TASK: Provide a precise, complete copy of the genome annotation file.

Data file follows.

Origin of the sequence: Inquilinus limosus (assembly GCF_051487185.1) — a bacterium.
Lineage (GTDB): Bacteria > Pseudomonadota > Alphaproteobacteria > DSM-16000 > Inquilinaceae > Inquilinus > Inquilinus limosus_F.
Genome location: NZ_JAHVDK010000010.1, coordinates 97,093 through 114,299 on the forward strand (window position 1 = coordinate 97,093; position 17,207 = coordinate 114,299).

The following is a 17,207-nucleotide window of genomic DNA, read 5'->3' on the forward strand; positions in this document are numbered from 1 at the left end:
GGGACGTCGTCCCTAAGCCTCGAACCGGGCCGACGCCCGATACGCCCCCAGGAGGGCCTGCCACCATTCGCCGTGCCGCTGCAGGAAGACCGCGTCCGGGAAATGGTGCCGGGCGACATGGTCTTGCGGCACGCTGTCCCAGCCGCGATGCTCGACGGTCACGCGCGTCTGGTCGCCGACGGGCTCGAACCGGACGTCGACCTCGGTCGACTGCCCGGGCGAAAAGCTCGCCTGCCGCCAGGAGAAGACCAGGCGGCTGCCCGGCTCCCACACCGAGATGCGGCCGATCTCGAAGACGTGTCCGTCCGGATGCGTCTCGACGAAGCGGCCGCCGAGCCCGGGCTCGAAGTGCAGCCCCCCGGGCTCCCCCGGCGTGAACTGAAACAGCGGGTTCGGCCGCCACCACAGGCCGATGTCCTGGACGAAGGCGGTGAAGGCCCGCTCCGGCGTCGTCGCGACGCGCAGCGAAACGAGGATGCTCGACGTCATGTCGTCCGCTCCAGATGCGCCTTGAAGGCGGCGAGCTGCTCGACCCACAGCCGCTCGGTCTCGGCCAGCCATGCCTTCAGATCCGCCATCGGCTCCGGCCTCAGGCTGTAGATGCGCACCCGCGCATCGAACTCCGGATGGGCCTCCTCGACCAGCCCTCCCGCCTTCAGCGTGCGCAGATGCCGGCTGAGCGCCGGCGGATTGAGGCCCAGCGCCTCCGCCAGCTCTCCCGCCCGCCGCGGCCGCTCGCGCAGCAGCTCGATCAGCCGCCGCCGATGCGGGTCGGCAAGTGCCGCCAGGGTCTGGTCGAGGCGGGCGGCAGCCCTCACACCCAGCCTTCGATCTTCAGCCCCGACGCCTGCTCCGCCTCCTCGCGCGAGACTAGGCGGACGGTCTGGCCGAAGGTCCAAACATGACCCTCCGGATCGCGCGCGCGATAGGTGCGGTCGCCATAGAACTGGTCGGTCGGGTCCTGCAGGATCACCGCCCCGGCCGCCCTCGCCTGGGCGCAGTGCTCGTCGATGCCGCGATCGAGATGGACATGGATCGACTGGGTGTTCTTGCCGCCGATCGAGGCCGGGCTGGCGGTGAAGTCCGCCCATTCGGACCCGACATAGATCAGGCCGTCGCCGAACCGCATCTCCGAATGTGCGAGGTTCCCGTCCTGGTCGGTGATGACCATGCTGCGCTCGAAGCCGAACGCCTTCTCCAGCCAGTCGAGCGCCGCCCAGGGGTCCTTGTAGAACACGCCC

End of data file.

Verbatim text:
Origin of the sequence: Inquilinus limosus (assembly GCF_051487185.1) — a bacterium.
Lineage (GTDB): Bacteria > Pseudomonadota > Alphaproteobacteria > DSM-16000 > Inquilinaceae > Inquilinus > Inquilinus limosus_F.
Genome location: NZ_JAHVDK010000010.1, coordinates 97,093 through 114,299 on the forward strand (window position 1 = coordinate 97,093; position 17,207 = coordinate 114,299).

The following is a 17,207-nucleotide window of genomic DNA, read 5'->3' on the forward strand; positions in this document are numbered from 1 at the left end:
GGGACGTCGTCCCTAAGCCTCGAACCGGGCCGACGCCCGATACGCCCCCAGGAGGGCCTGCCACCATTCGCCGTGCCGCTGCAGGAAGACCGCGTCCGGGAAATGGTGCCGGGCGACATGGTCTTGCGGCACGCTGTCCCAGCCGCGATGCTCGACGGTCACGCGCGTCTGGTCGCCGACGGGCTCGAACCGGACGTCGACCTCGGTCGACTGCCCGGGCGAAAAGCTCGCCTGCCGCCAGGAGAAGACCAGGCGGCTGCCCGGCTCCCACACCGAGATGCGGCCGATCTCGAAGACGTGTCCGTCCGGATGCGTCTCGACGAAGCGGCCGCCGAGCCCGGGCTCGAAGTGCAGCCCCCCGGGCTCCCCCGGCGTGAACTGAAACAGCGGGTTCGGCCGCCACCACAGGCCGATGTCCTGGACGAAGGCGGTGAAGGCCCGCTCCGGCGTCGTCGCGACGCGCAGCGAAACGAGGATGCTCGACGTCATGTCGTCCGCTCCAGATGCGCCTTGAAGGCGGCGAGCTGCTCGACCCACAGCCGCTCGGTCTCGGCCAGCCATGCCTTCAGATCCGCCATCGGCTCCGGCCTCAGGCTGTAGATGCGCACCCGCGCATCGAACTCCGGATGGGCCTCCTCGACCAGCCCTCCCGCCTTCAGCGTGCGCAGATGCCGGCTGAGCGCCGGCGGATTGAGGCCCAGCGCCTCCGCCAGCTCTCCCGCCCGCCGCGGCCGCTCGCGCAGCAGCTCGATCAGCCGCCGCCGATGCGGGTCGGCAAGTGCCGCCAGGGTCTGGTCGAGGCGGGCGGCAGCCCTCACACCCAGCCTTCGATCTTCAGCCCCGACGCCTGCTCCGCCTCCTCGCGCGAGACTAGGCGGACGGTCTGGCCGAAGGTCCAAACATGACCCTCCGGATCGCGCGCGCGATAGGTGCGGTCGCCATAGAACTGGTCGGTCGGGTCCTGCAGGATCACCGCCCCGGCCGCCCTCGCCTGGGCGCAGTGCTCGTCGATGCCGCGATCGAGATGGACATGGATCGACTGGGTGTTCTTGCCGCCGATCGAGGCCGGGCTGGCGGTGAAGTCCGCCCATTCGGACCCGACATAGATCAGGCCGTCGCCGAACCGCATCTCCGAATGTGCGAGGTTCCCGTCCTGGTCGGTGATGACCATGCTGCGCTCGAAGCCGAACGCCTTCTCCAGCCAGTCGAGCGCCGCCCAGGGGTCCTTGTAGAACACGCCC